Top Gear/Season 3 Episode 8
From The TV IV
Episode Eight of the third season of Top Gear, and is episode twenty-eight overall.
Guest Stars: Johnny Vegas
Mercedes-Benz 280 SL
Jeremy Clarkson takes a 1960's Mercedes-Benz 280 SL out for a test drive. A good one can be purchased for about 25,000 to 30,000 GBP (about 46,000 to 55,000 USD) and a bad one for about 10,000 GBP (about 18,400 USD). Mercedes still keeps parts for these old SL's an one can rebuild the entire engine for about 4,000 GBP (about 7,300 USD). Clarkson explains that this SL was manufactured back when Mercedes knew how to make cars — the paint alone weighs about 20 kilograms (about 44 pounds) — and there car doesn't come with much to go wrong with in the first place. The 2.8 liter engine develops 170 bhp, but it's just enough to move all the weight on the car and not much else.
Richard Hammond reviews the 9,000 GBP (about 16,500 USD) Nissan Micra. And he puts it up against a Boeing BBJ2 737, a 38,000,000 GBP (about 70,000,000 USD) private jet. But you can hire the BBJ2 737 for an hour for 9,000 GBP. The BBJ2 has moveable cameras on it allowing the passengers to view the outside of the plane whether on the ground or in flight. The Micra comes standard with keyless entry and keyless start, rain-sensing windshield wipers, CD player, climate control, electric windows, and four airbags. Hammond concludes that the Nissan Micra is better value than hiring a private plane for an hour. However, the Toyota Yaris is still a better car than the Nissan Micra.
Star in a Reasonably Priced Car
This week's Star in a Reasonably Priced Car is Johnny Vegas, an English comedian. Jeremy Clarkson notes that Johnny Vegas doesn't have a driver's license. Johnny Vegas takes the Suzuki Liana around the test track in 1.58.6.
Aston Martin Lagonda
James May reviews the Aston Martin Lagonda — the most shocking car in the world in 1976. The exterior was daring, to say the least, and the interior was outright wreckless. May exclaims that the interior had more blinking LEDs than a Casio factory, and there were touch buttons everywhere. The problem, however, was that none of it actually worked. And the price was beyond belief at 50,000 GBP (about 92,000 USD), which would be about 180,000 GBP (about 331,000 USD) in today's prices. In twelve years Aston Martin only made 645. However, today you can buy a working example of the Lagonda for 15,000 GBP (about 27,600 USD).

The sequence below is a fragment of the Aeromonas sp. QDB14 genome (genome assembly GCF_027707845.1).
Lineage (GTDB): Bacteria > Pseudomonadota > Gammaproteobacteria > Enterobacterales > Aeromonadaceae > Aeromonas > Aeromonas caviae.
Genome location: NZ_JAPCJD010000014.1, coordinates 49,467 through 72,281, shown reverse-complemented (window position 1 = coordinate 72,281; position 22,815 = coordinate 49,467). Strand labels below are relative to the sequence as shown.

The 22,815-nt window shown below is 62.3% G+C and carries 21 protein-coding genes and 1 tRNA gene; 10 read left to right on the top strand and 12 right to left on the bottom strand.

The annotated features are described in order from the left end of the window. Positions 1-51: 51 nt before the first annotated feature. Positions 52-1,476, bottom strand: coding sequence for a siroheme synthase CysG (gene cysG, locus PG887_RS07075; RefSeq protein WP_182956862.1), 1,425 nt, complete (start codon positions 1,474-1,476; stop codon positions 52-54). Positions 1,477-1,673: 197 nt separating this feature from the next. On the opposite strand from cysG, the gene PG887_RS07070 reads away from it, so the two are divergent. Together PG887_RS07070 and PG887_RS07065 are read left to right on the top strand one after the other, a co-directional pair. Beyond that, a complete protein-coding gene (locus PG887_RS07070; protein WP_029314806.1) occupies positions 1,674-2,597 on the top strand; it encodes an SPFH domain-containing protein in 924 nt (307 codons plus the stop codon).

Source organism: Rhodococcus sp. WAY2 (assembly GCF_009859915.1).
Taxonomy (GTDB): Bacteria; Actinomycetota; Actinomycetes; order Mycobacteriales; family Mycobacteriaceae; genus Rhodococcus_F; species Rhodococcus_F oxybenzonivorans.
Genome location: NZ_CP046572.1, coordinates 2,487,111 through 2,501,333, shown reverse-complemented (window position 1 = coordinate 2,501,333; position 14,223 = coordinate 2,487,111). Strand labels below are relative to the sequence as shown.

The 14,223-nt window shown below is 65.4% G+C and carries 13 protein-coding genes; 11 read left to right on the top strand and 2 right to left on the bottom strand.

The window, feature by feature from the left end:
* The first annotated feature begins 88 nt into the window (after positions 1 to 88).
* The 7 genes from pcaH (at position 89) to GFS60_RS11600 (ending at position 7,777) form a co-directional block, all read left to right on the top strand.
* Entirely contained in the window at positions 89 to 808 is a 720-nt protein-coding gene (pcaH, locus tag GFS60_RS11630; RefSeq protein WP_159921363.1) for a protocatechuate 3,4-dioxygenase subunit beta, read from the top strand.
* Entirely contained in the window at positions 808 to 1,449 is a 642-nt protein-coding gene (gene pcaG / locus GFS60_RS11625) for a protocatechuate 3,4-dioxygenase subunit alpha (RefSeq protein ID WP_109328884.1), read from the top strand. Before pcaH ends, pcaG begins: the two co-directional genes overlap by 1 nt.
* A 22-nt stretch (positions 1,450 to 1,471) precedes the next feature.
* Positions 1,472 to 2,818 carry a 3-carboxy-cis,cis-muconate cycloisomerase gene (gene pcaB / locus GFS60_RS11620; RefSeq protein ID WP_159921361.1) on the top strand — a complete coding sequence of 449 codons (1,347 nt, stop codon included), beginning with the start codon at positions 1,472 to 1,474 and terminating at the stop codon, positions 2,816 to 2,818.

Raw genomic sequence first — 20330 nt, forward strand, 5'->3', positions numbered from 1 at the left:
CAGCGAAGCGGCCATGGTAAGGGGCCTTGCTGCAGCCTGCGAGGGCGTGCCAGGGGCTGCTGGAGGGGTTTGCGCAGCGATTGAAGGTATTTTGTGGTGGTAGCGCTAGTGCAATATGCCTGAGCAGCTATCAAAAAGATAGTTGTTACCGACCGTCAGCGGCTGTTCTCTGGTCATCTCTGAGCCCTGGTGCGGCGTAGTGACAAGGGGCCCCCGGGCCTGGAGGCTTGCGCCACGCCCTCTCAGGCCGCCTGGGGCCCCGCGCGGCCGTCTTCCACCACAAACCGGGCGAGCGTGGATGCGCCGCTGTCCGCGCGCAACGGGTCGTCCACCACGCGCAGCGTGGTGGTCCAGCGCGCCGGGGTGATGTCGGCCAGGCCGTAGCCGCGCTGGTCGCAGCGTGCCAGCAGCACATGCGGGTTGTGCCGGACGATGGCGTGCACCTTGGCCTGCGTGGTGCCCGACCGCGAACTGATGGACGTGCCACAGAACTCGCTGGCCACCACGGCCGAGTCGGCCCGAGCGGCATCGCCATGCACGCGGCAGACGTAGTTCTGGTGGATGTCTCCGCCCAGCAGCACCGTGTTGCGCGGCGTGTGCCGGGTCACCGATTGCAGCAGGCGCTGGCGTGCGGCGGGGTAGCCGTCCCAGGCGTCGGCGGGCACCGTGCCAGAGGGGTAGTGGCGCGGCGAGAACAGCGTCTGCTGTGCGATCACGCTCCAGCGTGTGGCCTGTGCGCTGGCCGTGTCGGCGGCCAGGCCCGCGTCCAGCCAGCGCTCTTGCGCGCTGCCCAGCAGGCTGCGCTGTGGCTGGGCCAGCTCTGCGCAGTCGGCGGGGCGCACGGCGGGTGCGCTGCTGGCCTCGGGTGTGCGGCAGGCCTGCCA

First up in the Mazda MX-5 (known as the Mazda Miata in the U.S.), which is placed in the Crock section as it's not rare or very interesting.
Next is the Nissan Bluebird (known as the Nissan Stanza in the U.S.). James May thinks it's interesting and beautiful, much to the chagrin of Richard Hammond and the audience. May places it up on the Classic section.
Next is the Peugeot 405 Mi16. Hammond thinks it's a classic because it was rare, interesting and beautiful.
Next is the Subaru Impreza Turbo. Someone in the audience yells that it's common, prompting Jeremy Clarkson to find him in the audience and tell him to shut up. May says it's interesting, not rare, and not beautiful. He puts it up in the Crock section.
Next is the Ford Fiesta RS1800. Hammond sticks it up on the Crock section.
Aston Martin DB9
Jeremy Clarkson takes a brief look at the Aston Martin DB7's replacement — Aston Martin DB9. It has the same engine as the DB7, a 6 liter V12 developing 450 bhp, but everything else is new. It's priced at 104,000 GBP (about 191,700 USD). Clarkson thinks its looks are absolutely fantastic.
Audi TT 3.2 V6
Jeremy Clarkson reviews the Audi TT 3.2 V6. Its flappy paddle gearbox has the next gear set to go, so gear changes only take 0.02 of a second. Clarkson says it's the only flappy paddle gearbox that actually works. However, there is a price — the Audi TT 3.2 V6 costs about 30,000 GBP (about 55,000 USD) which Clarkson believes is just too much. Back in the studio, James May notes that the Mazda RX-8 is about 7,000 GBP (about 13,000 USD) less than the Audi and the Nissan 350Z is 5,000 GBP (about 9,200 USD) less.
The Stig takes the Audi TT 3.2 V6 around the test track in 1.32.7.
Top Gear Generation Game
Jeremy Clarkson and Richard Hammond had a disagreement about old cars vs. new cars. Clarkson believes new cars are getting slower, while Hammond disagrees. So they've decided to pit cars from their respective generations against one another on the test track in a 1/5 of a mile drag race.
VW Golf Mk. I vs. VW Golf Mk.IV:
The VW Golf Mk. I beat the VW Golf Mk. IV, giving a point for Clarkson.
Old Toyota MR2 vs. New Toyota MR2:
The new Toyota MR2 beat the old Toyota MR2, giving a point for Hammond.
Ford Escort Cosworth vs. Ford Focus RS:
The Ford Escort Cosworth beat the Ford Focus RS, giving another point for Clarkson.
Peugeot 205 GTI vs. Peugeot 206 GTI:
The Peugeot 206 GTI beat the Peugeot 205 GTI, giving another point for Hammond.
Nissan 300ZX Twin Turbo vs. Nissan 350Z:
The Nissan 300ZX Twin Turbo beat the Nissan 350Z, giving Clarkson the win.
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